An incredible new find by NASA's Cassini spacecraft could have major implications for how we understand Saturn and its rings.
NASA’s Cassini spacecraft has just revealed something amazing near Saturn: the clearest ever shots of its rings, which could totally alter our understand of them. The NASA probe snapped pictures of the moon Daphnis, and then conducted a “ring-grazing” pass of Saturn’s outer rings, providing a close-up angle of them.
It’s Cassini’s last hurrah after two decades in operation. Cassini’s view of Daphnis, which is nestled between Saturn’s rings in what is known as teh Keeler Gap, showed that the band was five times wider than the moon. And the pictures of certain features on Daphnis themselves suggest that ring particles may pile up on the moon itself like dust collecting on a car.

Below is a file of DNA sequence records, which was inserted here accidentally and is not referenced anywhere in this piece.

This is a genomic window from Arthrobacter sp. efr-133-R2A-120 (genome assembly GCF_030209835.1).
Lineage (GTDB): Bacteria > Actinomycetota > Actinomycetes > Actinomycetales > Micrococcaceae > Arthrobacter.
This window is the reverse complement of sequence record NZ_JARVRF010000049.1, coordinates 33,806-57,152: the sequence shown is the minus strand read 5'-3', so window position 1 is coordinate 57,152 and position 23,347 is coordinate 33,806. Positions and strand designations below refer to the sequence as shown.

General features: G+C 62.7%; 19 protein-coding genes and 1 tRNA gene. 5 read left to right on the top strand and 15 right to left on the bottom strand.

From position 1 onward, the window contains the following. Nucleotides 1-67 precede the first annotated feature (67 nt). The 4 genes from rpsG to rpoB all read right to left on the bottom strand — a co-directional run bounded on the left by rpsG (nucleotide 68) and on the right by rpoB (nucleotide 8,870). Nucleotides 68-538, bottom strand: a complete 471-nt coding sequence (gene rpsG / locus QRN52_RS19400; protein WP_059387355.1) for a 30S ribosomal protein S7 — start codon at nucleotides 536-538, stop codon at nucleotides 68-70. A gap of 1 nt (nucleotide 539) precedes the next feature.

Cassini first launched from Earth back in 1997 as a joint project between NASA and the European Space Agency, and after it is done exploring Saturn and its rings, the probe will end its career on Sept. 15 when it plunges into the gas giant.
“We’re calling this phase of the mission Cassini’s Ring-Grazing Orbits, because we’ll be skimming past the outer edge of the rings,” said Linda Spilker, Cassini project scientist at NASA’s Jet Propulsion Laboratory, Pasadena, California. “In addition, we have two instruments that can sample particles and gases as we cross the ringplane, so in a sense Cassini is also ‘grazing’ on the rings.”
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